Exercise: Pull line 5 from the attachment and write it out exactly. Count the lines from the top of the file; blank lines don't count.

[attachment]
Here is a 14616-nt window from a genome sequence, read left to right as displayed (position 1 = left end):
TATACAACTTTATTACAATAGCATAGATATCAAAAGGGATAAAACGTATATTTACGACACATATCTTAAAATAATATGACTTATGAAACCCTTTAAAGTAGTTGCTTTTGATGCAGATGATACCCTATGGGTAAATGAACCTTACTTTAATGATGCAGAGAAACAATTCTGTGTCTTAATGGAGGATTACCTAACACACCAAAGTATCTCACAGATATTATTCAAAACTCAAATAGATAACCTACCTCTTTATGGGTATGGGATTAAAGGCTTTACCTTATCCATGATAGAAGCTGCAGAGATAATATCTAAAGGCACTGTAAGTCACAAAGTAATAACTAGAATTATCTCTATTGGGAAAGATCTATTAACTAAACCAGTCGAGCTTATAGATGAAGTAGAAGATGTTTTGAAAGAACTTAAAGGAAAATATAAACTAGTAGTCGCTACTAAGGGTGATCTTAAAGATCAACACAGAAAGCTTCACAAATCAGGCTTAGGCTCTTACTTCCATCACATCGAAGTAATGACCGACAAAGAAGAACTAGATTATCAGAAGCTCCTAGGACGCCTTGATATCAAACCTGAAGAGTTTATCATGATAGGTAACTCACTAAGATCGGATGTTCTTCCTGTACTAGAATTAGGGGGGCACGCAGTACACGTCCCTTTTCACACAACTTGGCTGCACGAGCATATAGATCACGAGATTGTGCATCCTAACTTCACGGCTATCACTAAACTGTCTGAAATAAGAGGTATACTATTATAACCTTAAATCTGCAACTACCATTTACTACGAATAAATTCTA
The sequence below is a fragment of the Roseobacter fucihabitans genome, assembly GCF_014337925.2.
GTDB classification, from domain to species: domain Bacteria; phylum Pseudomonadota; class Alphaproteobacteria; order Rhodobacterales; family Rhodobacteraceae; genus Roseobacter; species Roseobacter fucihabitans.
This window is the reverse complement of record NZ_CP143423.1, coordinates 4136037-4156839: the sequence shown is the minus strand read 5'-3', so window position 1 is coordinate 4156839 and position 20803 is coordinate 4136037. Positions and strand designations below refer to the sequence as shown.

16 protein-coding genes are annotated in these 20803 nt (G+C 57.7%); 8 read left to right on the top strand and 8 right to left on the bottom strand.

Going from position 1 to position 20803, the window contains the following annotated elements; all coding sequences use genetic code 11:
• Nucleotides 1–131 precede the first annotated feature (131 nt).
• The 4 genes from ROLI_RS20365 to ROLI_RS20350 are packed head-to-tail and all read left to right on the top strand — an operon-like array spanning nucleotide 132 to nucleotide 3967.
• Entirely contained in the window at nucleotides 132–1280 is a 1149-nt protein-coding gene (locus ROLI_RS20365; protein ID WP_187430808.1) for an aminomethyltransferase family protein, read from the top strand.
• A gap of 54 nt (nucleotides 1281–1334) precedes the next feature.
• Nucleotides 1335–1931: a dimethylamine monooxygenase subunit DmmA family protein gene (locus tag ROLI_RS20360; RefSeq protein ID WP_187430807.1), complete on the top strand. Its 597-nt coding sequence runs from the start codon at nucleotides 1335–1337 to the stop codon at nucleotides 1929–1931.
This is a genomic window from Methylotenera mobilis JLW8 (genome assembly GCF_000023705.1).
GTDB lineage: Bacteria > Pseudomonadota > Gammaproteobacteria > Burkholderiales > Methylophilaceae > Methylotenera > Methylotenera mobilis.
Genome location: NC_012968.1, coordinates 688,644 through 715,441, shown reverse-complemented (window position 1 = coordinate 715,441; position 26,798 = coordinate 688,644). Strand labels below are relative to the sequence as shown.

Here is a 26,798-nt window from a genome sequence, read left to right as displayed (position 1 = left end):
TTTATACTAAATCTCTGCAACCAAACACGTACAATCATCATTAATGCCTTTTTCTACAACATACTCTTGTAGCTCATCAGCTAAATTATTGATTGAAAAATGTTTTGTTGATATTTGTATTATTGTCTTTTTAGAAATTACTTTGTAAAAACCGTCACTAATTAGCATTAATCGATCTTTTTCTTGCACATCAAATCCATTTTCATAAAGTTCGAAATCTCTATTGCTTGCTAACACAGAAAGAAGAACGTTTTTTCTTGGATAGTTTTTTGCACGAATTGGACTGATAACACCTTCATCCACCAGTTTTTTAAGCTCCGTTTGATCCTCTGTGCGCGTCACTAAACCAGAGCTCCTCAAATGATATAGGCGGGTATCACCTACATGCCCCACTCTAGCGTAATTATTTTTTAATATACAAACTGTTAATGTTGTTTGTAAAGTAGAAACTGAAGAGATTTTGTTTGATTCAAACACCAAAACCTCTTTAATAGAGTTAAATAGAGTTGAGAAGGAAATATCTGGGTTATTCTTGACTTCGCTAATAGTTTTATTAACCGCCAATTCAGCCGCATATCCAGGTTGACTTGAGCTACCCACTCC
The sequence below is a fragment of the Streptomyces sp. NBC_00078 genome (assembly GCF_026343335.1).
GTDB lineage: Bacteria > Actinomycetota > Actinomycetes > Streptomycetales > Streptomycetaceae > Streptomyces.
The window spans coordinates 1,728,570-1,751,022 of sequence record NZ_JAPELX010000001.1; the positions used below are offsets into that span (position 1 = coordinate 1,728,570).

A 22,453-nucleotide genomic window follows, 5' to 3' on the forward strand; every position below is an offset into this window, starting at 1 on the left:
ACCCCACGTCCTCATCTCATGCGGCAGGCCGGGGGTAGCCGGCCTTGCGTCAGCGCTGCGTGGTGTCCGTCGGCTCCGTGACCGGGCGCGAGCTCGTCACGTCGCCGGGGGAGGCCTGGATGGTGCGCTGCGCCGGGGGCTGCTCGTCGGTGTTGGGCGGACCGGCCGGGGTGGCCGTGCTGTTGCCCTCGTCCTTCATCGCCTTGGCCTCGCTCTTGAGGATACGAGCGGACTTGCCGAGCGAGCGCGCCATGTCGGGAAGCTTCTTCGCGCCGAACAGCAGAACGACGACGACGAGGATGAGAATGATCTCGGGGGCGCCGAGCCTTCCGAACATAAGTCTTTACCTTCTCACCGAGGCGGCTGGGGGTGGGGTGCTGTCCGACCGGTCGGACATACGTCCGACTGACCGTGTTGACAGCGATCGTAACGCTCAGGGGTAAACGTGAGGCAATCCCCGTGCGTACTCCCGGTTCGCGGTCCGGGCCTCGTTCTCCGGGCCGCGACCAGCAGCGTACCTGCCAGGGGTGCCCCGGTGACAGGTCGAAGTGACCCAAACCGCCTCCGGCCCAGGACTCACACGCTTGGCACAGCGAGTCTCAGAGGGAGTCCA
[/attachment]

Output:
This window is the reverse complement of record NZ_CP143423.1, coordinates 4136037-4156839: the sequence shown is the minus strand read 5'-3', so window position 1 is coordinate 4156839 and position 20803 is coordinate 4136037. Positions and strand designations below refer to the sequence as shown.